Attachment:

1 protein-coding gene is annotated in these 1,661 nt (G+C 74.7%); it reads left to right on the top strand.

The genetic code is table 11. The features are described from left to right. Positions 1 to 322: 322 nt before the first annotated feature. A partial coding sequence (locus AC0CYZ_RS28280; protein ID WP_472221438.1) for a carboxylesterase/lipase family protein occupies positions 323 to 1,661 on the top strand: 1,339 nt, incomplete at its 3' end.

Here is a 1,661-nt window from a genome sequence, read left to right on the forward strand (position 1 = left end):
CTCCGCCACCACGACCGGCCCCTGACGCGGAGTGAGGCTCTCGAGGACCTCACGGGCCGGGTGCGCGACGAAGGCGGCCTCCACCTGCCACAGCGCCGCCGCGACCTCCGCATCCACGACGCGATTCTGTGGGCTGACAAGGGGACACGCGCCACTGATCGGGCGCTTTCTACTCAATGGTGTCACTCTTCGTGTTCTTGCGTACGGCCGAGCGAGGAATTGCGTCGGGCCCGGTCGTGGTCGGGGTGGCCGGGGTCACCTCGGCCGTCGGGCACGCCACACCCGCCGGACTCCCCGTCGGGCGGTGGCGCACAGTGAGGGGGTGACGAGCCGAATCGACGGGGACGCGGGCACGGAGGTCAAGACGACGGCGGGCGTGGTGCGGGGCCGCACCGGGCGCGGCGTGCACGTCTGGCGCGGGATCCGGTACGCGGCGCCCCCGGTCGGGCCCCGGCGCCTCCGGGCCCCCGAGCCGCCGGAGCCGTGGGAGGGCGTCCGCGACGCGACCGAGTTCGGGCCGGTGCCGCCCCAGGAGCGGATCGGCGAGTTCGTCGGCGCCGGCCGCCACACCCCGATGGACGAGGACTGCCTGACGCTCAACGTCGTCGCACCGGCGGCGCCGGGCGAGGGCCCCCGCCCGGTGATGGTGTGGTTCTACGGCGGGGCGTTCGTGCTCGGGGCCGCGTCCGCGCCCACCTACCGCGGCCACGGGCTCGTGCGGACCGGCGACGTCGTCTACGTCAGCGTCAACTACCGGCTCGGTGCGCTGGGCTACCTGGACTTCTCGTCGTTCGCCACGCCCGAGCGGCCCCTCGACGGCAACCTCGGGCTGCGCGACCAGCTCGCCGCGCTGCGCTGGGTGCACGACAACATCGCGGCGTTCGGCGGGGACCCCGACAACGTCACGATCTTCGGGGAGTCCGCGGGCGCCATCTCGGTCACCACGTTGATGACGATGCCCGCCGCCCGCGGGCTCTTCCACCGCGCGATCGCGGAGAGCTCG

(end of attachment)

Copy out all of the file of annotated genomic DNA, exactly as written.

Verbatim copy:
1 protein-coding gene is annotated in these 1,661 nt (G+C 74.7%); it reads left to right on the top strand.

The genetic code is table 11. The features are described from left to right. Positions 1 to 322: 322 nt before the first annotated feature. A partial coding sequence (locus AC0CYZ_RS28280; protein ID WP_472221438.1) for a carboxylesterase/lipase family protein occupies positions 323 to 1,661 on the top strand: 1,339 nt, incomplete at its 3' end.

Here is a 1,661-nt window from a genome sequence, read left to right on the forward strand (position 1 = left end):
CTCCGCCACCACGACCGGCCCCTGACGCGGAGTGAGGCTCTCGAGGACCTCACGGGCCGGGTGCGCGACGAAGGCGGCCTCCACCTGCCACAGCGCCGCCGCGACCTCCGCATCCACGACGCGATTCTGTGGGCTGACAAGGGGACACGCGCCACTGATCGGGCGCTTTCTACTCAATGGTGTCACTCTTCGTGTTCTTGCGTACGGCCGAGCGAGGAATTGCGTCGGGCCCGGTCGTGGTCGGGGTGGCCGGGGTCACCTCGGCCGTCGGGCACGCCACACCCGCCGGACTCCCCGTCGGGCGGTGGCGCACAGTGAGGGGGTGACGAGCCGAATCGACGGGGACGCGGGCACGGAGGTCAAGACGACGGCGGGCGTGGTGCGGGGCCGCACCGGGCGCGGCGTGCACGTCTGGCGCGGGATCCGGTACGCGGCGCCCCCGGTCGGGCCCCGGCGCCTCCGGGCCCCCGAGCCGCCGGAGCCGTGGGAGGGCGTCCGCGACGCGACCGAGTTCGGGCCGGTGCCGCCCCAGGAGCGGATCGGCGAGTTCGTCGGCGCCGGCCGCCACACCCCGATGGACGAGGACTGCCTGACGCTCAACGTCGTCGCACCGGCGGCGCCGGGCGAGGGCCCCCGCCCGGTGATGGTGTGGTTCTACGGCGGGGCGTTCGTGCTCGGGGCCGCGTCCGCGCCCACCTACCGCGGCCACGGGCTCGTGCGGACCGGCGACGTCGTCTACGTCAGCGTCAACTACCGGCTCGGTGCGCTGGGCTACCTGGACTTCTCGTCGTTCGCCACGCCCGAGCGGCCCCTCGACGGCAACCTCGGGCTGCGCGACCAGCTCGCCGCGCTGCGCTGGGTGCACGACAACATCGCGGCGTTCGGCGGGGACCCCGACAACGTCACGATCTTCGGGGAGTCCGCGGGCGCCATCTCGGTCACCACGTTGATGACGATGCCCGCCGCCCGCGGGCTCTTCCACCGCGCGATCGCGGAGAGCTCG